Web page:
When your customers don't make their payments on time, it can impact your business in many ways. You may not have the capital you need to purchase additional inventory, pay your own bills or expand when you need to. Fortunately, there are steps you can take to reduce the impact of late payments on your cash flow.
1. Make sure new customers understand your requirements.
Before performing any service or delivering a product to a customer, make your payment policies clear. When customers understand these policies from the beginning, they are more likely to comply. Consider providing customers with a copy of your payment terms in writing so you can be sure that they are informed.
2. Offer as many payment options as possible.
Customers are more likely to pay their bills on time if they have plenty of convenient ways to do so. If possible, allow your customers to pay in-person, over the phone, by mail or online. Accept as many different forms of payment as possible, and consider offering a payment plan for customers who cannot pay their full balance immediately. Make sure that customers are aware of all of the different ways to pay by including a list of payment options on the original bill and each reminder notice you send.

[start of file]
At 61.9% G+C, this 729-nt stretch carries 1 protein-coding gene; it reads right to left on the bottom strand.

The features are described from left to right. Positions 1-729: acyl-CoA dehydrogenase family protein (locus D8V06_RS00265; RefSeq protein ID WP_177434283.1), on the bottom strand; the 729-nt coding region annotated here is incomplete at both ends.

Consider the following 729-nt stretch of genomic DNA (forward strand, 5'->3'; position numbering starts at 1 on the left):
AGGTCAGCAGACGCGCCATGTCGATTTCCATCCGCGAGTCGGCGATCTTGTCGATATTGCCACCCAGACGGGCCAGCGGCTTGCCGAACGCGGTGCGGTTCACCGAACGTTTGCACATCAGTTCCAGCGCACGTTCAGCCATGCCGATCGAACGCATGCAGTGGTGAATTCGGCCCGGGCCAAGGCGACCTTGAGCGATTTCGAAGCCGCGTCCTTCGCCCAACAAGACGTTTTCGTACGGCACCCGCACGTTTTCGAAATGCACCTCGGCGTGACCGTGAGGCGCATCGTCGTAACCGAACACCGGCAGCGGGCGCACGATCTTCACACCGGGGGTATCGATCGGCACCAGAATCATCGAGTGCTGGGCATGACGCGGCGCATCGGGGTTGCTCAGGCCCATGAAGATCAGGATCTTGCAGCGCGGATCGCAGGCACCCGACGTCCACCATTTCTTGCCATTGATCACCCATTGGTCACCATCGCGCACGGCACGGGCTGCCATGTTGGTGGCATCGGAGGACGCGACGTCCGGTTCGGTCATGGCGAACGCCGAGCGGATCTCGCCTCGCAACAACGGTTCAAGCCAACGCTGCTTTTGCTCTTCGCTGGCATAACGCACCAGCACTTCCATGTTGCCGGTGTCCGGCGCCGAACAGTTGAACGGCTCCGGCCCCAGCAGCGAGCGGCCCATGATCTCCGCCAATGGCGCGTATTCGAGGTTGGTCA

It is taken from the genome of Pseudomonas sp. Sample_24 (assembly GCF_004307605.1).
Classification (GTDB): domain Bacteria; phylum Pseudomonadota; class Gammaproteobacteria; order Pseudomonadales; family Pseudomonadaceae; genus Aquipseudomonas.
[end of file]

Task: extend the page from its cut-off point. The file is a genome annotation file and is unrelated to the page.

3. Send regular reminders to customers with outstanding balances.
Sometimes customers fail to pay what they owe because they simply forget about the bill or lose the original copy. Send regular reminders to customers via mail and/or email so they will be more likely to pay. If customers still don't pay after a few reminders, make a phone call to encourage prompt payment.
4. Change your payment terms.
If you have ongoing problems with late payments, consider changing the way you require customers to pay. For example, you may begin requiring payment at the time of service, or you may require customers to provide their payment information upfront so you can debit the payment automatically on the due date. You may implement this requirement for all customers or just for those customers that haven't paid their bills on time in the past.
When a customer won't pay after you have made repeated attempts to collect, it may be time to take legal action. Begin by writing and sending a certified demand letter. If this doesn't work, consider hiring a collection agency or taking the customer to court yourself.
Late payments can be problematic for your business, but following these tips will help you recover as much money as possible so you can continue to grow your business. For more small business finance tips, please contact Padgett Business Servicestoday.
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All content posted on this website or distributed by SmallBizPros, Inc. DBA PADGETT BUSINESS SERVICES is intended for informational purposes only. To determine whether these concepts are appropriate for your business, you should seek advice from a PADGETT BUSINESS SERVICES® representative or an independent advisor before implementation.